You Already Have the “Perfect” Body
I’m not going to tell you your body’s “perfect” because it’s functional, it shuttles you to work and happy hour, or because it lets you have great sex or puts up with you when you smoke that occasional cigarette or overdo it on whisky. Let’s talk about the stuff we’re not supposed to—that “perfect body” we’ve dreamt up in our heads that’s a collaboration of celebrities, the girl we thought was beautiful in sixth grade, the girl our first crush dated instead of us, and all too often the woman we’ll never be no matter how much restriction, workouts, and cosmetic procedures we sign up for. (No matter the subject, we want what we can’t have).
I was 35 years old when I learned I had the perfect body. After spending three decades hating almost every part of my body, abusing it by putting on 100 pounds in college, nearly killing it with anorexia and exercise-induced bulimia in my early thirties, and undergoing one hell of a nine-hour surgery in a developing country just to get rid of all that saggy skin, it was three seconds after a yoga class that clued me in.
I had just finished teaching a woman in her late forties. It was her first yoga class. She was complaining that she thought her butt was too big. As someone with a notoriously flat “Indian butt” (seriously, my butt was concave even when I was obese), I’ve always been amazed at women who don’t have to work tirelessly for what passes as a “normal butt.” And yes, I hear the self-loathing, too, even as I write this.
Because I’m terrible at giving forced compliments, and because I wanted to deflect her own self-deprecating statement, I told her to be careful what she wished for. At least she wasn’t doing three hours of just weighted squats, lunges, various leg raises and adductor raises with ankle weights per week just to have a “regular butt.”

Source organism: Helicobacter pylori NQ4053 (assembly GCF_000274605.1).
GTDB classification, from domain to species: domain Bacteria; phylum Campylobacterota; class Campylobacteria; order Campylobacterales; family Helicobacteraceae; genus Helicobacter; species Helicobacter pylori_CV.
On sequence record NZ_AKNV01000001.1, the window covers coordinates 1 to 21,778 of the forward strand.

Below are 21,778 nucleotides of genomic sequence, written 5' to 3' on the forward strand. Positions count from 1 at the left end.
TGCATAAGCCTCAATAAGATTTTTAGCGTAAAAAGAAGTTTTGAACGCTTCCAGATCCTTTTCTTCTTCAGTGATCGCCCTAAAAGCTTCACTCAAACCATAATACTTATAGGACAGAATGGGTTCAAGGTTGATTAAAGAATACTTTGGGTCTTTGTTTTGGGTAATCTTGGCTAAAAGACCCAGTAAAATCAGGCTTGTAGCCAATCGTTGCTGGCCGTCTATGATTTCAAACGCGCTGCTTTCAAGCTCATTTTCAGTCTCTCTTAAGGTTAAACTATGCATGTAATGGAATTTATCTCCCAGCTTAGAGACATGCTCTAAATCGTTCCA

She looked at me in total disbelief. “But your body’s perfect,” she said. It wasn’t a shrugged off compliment. She really meant it, and with no ulterior motive. It wasn’t even to be nice—it was simply her shocked reply. To me, to a woman I’d never met before, my body really was perfect.
I could push it aside and tell myself, “Well, she didn’t see all the scars under my tank top and the crepe-like skin thanks to a lack of elasticity and severe weight swings.” I could make all kinds of excuses for why she was wrong. But she wasn’t wrong. Not for her—and, maybe one day, maybe not for me, either.
Here’s the truth: There are people, probably a lot of people, who would truly think your body’s perfect just the way it is if they saw you. But they won’t tell you that. Why? Because it seems weird, they don’t want to come off creepy, and it’s just not something you say to a stranger or, sadly, to a friend. We’re all supposed to love our bodies, and we’re supposed to be focusing on what really matters, and when we do compliment others we’re supposed to say of course they’re perfect even when it doesn’t sound genuine, but the fact remains that there are incredible lots of people out there who would say, to them, that your body is perfect.
Now. Isn’t that something to think about the next time that scared voice in your head pipes up? Or just when you happen to catch your reflection? So many people think your body is just so amazingly perfect and you can join them in this consensus any time you choose—because this, it is a choice. Self-love is a choice.
Jessica Mehta is an indigenous woman and citizen of the Cherokee Nation, much of her work reflects place, space, ancestry, and lineage. Recent accomplishments include the 2020 Birdy Prize by Meadowlark Books (for what will be her 14th book), a 2020 gold award for her poetry collection Savagery, and her solo exhibition “emBODY poetry” at Open Signal New Media in Portland, Oregon.